While the Sudanese military continues to grapple for power by violently cracking down on protesters, some regional Arab powers are working to prop up authoritarian rule in the country and quash a possible repeat of the Arab Spring uprising that began in January 2011.
Demonstrators and the military have clashed since the ouster of longtime leader Omar al-Bashir on April 11 after months of protests. The military targeted a protester sit-in camp near military headquarters in the capital, Khartoum, over the past week. Demonstrators reported more than 100 deaths, including 40 bodies pulled out of the Nile River and more than 500 injuries. Witnesses said militiamen belonging to the Rapid Support Forces (RSF) opened fire inside hospitals and other paramilitary soldiers raped civilians.
The ruling military council said the crackdown was in response to the protesters’ criminal activity. Gen. Abdel-Fattah Burhan, head of the council, canceled all agreements made so far with the protesters and said the government would hold new elections in nine months. An internet blockade prevented more reports on the unrest.
“It seems the military decided it’s fed up with the protests,” said David Ottaway, a Middle East fellow with the Washington-based Wilson Center. “The only thing it has left as a leverage is the use of the militia.”
Since the overthrow of al-Bashir, a coalition of activists and opposition groups called the Declaration of Freedom and Change Forces has led talks with the military over who would lead the transitional government for the next three years. Both sides started to make progress in talks about the transitional Cabinet and legislature but reached a stalemate over the makeup of the top sovereign council. The military initially promised protesters safety and freedom to continue with demonstrations, but after the talks stalled late last month, Burhan, leader of the ruling military council, visited Egypt, the United Arab Emirates, and Saudi Arabia—three nations with interests in maintaining autocratic rule in Sudan.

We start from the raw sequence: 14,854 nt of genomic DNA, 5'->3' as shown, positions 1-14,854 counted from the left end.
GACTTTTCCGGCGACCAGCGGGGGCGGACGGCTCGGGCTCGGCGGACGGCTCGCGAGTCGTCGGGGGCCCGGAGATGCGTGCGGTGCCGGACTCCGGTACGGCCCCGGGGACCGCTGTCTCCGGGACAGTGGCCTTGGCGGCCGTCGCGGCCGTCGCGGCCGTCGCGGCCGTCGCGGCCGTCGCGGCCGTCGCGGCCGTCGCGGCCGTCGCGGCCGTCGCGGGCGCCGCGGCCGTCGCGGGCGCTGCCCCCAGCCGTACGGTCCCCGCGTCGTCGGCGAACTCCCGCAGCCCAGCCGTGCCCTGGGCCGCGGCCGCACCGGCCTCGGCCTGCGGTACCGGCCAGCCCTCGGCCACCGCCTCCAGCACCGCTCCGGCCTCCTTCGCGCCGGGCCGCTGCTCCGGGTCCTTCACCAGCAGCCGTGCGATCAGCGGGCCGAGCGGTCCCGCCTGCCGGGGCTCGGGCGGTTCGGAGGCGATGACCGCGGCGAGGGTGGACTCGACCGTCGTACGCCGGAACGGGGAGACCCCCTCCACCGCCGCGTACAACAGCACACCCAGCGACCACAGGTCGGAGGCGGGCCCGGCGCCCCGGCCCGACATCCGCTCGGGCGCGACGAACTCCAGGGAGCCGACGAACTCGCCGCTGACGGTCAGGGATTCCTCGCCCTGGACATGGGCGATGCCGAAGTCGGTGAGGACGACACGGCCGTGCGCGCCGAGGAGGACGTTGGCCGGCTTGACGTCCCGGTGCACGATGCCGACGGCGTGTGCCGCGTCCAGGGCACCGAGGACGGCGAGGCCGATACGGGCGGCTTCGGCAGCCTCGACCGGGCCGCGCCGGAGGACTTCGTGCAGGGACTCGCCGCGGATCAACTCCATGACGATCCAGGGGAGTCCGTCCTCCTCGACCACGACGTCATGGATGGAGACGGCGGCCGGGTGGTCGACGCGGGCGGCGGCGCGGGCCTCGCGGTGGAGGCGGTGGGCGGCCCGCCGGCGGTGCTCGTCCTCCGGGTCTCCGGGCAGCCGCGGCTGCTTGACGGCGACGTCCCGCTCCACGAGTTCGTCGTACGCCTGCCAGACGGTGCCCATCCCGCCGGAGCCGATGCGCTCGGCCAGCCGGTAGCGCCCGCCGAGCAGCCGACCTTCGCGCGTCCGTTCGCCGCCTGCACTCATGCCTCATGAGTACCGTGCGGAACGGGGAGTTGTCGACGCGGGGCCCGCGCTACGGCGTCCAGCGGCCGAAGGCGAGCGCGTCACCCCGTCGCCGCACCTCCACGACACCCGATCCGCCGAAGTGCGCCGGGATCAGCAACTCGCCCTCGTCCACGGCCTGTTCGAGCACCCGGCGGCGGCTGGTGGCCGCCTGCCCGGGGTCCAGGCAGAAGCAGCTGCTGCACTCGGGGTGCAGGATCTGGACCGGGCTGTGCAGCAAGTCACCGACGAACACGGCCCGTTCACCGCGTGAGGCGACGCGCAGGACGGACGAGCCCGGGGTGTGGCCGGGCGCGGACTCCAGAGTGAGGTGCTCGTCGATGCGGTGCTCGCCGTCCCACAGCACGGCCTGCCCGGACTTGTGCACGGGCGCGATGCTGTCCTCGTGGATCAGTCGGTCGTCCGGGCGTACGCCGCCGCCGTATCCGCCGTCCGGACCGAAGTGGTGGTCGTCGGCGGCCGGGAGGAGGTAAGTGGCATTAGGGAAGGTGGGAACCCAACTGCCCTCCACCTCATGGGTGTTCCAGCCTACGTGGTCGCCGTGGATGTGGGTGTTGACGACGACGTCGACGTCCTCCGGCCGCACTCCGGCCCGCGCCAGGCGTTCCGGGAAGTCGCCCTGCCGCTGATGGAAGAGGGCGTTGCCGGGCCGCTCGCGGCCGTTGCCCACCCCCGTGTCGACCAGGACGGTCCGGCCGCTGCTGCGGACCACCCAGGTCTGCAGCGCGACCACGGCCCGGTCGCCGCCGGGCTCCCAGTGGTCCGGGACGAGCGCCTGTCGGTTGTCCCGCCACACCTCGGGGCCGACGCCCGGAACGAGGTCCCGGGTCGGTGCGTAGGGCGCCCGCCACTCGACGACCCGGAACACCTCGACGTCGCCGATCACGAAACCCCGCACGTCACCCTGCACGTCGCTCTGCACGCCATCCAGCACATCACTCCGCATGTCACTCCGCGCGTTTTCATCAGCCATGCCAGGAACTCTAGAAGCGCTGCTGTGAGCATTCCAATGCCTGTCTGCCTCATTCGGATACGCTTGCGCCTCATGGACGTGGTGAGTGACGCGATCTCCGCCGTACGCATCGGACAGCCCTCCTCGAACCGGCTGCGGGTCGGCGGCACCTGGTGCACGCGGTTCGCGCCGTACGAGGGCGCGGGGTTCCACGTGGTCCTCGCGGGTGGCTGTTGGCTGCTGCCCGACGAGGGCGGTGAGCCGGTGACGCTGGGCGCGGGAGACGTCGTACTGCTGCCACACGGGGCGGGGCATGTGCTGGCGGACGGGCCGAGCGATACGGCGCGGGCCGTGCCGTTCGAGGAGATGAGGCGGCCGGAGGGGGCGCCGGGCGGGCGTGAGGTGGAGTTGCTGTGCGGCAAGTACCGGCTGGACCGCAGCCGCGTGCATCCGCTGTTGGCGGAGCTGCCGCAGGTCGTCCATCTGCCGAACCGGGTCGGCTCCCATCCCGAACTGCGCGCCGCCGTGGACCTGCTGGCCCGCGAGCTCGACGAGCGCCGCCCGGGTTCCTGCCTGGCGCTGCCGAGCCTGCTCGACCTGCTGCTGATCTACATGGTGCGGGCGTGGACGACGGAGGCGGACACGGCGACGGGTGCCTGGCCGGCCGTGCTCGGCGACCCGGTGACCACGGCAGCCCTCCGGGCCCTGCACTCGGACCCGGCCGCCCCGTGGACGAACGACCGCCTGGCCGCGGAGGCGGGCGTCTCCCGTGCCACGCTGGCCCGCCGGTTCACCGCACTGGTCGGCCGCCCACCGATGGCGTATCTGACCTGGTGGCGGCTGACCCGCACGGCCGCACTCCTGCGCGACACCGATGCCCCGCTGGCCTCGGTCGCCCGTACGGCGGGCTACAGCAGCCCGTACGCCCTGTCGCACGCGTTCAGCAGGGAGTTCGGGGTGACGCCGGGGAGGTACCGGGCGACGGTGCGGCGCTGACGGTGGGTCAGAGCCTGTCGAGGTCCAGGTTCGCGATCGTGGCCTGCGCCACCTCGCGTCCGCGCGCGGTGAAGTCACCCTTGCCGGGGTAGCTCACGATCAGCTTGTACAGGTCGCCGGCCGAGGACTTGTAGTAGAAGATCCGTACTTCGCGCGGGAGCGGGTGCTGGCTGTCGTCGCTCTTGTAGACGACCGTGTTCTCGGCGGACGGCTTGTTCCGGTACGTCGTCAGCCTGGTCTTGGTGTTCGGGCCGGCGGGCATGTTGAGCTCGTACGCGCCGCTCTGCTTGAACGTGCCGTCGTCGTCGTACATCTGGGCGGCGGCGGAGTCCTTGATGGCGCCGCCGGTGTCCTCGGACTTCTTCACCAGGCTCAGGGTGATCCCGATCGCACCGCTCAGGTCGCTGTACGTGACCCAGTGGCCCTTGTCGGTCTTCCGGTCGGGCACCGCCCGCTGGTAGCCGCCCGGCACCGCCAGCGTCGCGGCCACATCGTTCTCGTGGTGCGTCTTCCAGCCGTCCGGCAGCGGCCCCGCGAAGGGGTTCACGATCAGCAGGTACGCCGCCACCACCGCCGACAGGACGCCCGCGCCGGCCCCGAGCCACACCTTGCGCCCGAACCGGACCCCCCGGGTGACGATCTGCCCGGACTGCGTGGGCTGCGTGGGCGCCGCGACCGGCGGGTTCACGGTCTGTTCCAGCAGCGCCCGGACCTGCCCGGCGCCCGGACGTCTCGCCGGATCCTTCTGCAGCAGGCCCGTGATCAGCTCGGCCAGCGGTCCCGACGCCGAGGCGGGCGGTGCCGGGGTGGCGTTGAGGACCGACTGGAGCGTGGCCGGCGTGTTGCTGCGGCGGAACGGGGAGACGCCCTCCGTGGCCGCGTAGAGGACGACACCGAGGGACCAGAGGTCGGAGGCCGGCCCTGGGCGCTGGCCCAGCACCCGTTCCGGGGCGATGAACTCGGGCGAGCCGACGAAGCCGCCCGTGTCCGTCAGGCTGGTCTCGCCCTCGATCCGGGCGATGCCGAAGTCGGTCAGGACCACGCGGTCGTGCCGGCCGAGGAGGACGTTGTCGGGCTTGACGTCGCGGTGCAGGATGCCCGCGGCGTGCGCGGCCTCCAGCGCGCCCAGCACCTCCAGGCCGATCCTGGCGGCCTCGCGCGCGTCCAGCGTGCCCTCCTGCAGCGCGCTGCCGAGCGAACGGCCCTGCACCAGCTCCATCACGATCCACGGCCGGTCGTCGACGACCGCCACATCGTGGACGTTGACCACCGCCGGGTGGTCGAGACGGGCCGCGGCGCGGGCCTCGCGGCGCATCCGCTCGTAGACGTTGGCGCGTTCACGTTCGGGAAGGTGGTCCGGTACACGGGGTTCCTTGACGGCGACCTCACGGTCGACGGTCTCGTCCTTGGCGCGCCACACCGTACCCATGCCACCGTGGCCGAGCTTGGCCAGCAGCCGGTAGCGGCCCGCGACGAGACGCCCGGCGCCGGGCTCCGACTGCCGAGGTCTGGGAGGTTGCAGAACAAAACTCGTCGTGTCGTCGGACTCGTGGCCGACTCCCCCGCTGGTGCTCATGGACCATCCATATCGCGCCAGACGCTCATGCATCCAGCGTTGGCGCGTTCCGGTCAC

Egyptian President Abdel Fatah al-Sisi pledged to back the will of the Sudanese people, but the sudden violence against protesters mirrors a 2013 army crackdown in Egypt during widespread protests in North Africa and the Middle East, when authorities raided two protest camps, killing more than 800 people.
“Sudan’s military council today are giving the same ridiculous speeches almost verbatim in an attempt to discredit their opponents,” said Osama Gaweesh, an exiled Egyptian journalist who participated in Egypt’s revolution.
Since the military seized power, the UAE and Saudi Arabia have pledged $3 billion in aid to Sudan, and Sudan’s militia has backed both countries with troops in their fight against Yemen. As many as 14,000 militia men have fought in Yemen, the majority of them from the RSF. The same militia group faced accusations of human rights abuses in the Darfur region, and the group’s leader, Mohamed Hamdan Dagalo, is the deputy head of Sudan’s Transitional Military Council.
Burhan offered to renew talks with the protesters, but protest leaders said they wouldn’t negotiate while the crackdown continues. The demonstrators launched a general strike this week that left shops and the international airport mostly empty.
“Our success depends on our full adherence to peaceful protests, no matter how hard the criminal militias seek to drag us into violence,” the association said in a statement posted on Facebook on Thursday. Last week, the African Union suspended Sudan from all of its activities until the military hands over power to a transitional civilian body.
Tibor Nagy, the U.S. assistant secretary of state for African affairs, will travel to Sudan this week to broker talks between the warring sides amid calls for the United States to step up its involvement in the conflict. The White House will also appoint Donald Booth, a former diplomat with experience on the continent, to advise Nagy.
Cameron Hudson, a senior fellow at the Atlantic Council’s Africa Center, said the United States could also appoint a special envoy for Sudan to back peaceful reforms in the country. He said the position would enable the United States to “remind Arab states that Sudan’s civilian leaders can, in fact, protect their long-term security interests in the country while at the same [time extend] civil and human rights to its deserving citizens.”